Complaint: Pike County sheriff has gambling problem, may have stolen money
WAVERLY, Ohio (WKRC) - An anonymous complaint filed with the Auditor of State prompted an investigation of the Pike County sheriff for misuse of funds kept in evidence at the sheriff's office, according to a document released Monday.
The complaint alleges that Sheriff Charles Reader has a gambling problem and had access to money seized in drug cases. The money was kept in a safe that only Reader could access. The complaint also claimed Reader borrowed several thousand dollars from a deputy who worked for him because he had gambled his own money away.
The complaint goes on to state Reader owes a car dealer more than $20,000 and that Reader allowed his daughter to drive cars impounded by the sheriff.
"We are scared to death of him. He is unstable and threatens people," the complaint states.
The anonymous complaint was filed Nov. 9 via email. Investigators with the auditor's office served search warrants on Reader's office Thursday. Pike County Auditor Erica Snodgrass confirmed that her office was served with subpoenas Thursday, but she would not comment further, citing the open investigation.
The state auditor's office declined comment, also citing the ongoing investigation.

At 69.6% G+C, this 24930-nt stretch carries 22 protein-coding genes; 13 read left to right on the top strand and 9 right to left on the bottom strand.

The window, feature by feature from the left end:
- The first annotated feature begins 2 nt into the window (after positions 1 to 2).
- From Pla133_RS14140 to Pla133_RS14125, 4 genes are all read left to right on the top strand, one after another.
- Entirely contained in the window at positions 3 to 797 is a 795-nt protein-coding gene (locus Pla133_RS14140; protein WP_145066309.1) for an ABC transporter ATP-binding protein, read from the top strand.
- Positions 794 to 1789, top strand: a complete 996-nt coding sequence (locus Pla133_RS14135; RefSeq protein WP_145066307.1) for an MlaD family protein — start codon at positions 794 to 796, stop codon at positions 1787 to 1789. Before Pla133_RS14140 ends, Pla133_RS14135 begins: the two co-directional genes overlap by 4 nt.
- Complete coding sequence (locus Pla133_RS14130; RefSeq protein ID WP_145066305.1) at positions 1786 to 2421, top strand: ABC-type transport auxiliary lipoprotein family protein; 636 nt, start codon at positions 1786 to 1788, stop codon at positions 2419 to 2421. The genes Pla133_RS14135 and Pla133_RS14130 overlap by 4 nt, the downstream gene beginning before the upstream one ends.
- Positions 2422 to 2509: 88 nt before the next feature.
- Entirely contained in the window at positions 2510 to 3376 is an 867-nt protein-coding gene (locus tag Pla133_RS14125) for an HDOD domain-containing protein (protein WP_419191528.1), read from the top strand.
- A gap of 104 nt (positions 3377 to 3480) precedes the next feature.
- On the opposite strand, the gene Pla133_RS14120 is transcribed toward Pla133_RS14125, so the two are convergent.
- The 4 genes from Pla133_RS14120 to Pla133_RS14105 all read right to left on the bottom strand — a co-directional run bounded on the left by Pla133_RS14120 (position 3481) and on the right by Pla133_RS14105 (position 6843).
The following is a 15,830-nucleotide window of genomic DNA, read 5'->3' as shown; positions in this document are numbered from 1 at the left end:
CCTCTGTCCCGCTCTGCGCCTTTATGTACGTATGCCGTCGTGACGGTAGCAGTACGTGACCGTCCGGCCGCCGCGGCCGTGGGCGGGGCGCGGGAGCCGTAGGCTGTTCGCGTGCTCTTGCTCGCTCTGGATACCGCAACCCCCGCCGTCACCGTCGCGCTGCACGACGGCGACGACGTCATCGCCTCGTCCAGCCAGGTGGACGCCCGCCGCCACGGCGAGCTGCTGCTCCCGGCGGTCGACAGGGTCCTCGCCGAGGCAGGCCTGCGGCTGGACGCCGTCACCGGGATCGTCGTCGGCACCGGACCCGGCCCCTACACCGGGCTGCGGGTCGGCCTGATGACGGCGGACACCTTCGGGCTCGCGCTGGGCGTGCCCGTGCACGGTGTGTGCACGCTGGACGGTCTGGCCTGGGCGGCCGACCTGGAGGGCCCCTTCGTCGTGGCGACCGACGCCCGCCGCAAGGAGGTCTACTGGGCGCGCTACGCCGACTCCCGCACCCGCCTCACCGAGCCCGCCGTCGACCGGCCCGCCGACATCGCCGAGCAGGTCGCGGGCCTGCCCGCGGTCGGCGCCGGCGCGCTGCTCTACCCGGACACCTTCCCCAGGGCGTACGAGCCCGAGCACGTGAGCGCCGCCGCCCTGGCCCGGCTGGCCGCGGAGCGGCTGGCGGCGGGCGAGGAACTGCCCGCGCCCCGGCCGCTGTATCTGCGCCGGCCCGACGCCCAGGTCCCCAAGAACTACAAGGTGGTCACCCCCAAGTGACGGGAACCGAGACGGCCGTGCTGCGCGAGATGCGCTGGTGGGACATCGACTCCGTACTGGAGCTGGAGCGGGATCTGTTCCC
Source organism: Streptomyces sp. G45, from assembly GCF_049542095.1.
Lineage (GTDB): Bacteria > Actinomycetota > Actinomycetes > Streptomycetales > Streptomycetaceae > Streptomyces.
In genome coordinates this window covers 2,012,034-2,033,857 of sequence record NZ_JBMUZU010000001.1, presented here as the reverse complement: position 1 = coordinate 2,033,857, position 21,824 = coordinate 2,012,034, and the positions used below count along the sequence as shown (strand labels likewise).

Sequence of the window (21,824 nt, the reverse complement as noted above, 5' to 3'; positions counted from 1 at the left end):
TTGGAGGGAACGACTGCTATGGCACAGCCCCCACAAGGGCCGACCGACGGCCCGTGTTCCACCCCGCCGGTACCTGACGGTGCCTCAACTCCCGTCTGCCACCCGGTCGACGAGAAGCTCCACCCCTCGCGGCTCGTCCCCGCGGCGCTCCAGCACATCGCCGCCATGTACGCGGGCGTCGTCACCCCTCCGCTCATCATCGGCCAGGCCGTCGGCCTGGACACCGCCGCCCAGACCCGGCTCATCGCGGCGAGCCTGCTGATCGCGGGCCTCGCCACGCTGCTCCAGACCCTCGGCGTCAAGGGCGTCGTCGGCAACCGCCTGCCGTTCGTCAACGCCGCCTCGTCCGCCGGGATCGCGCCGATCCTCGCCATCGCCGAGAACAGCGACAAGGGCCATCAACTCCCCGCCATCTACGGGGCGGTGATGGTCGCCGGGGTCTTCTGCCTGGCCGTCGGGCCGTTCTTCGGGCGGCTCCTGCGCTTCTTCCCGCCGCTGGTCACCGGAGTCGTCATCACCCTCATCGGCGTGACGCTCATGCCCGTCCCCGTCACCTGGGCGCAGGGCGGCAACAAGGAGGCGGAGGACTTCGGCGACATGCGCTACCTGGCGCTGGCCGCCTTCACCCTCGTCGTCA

Sheriff Reader's office is handling part of the investigation into the murders of the Rhoden family along with the Ohio Bureau of Criminal Investigation. Those killed in April 2016 were: Christopher Rhoden Sr., 40, his ex-wife Dana Manley Rhoden, 37, and their three children, Hanna May Rhoden, 19, Christopher Rhoden Jr., 16 and Clarence "Frankie" Rhoden, 20. Frankie Rhoden's fiancée, Hannah "Hazel" Gilley, 20, was also killed, along with Christopher Rhoden's brother Kenneth Rhoden, 44, and cousin Gary Rhoden, 38.
Billy Wagner, his wife Angela and their two sons, George and Jake, have been charged with eight counts of capital murder in the murders. Attorney General Mike DeWine has said custody of a daughter Hanna Rhoden and Jake Wagner shared was part of the motive in the case.
Reader did not respond to a text message seeking comment. His attorney, James Boulger, said he could not comment because he had not yet seen the complaint.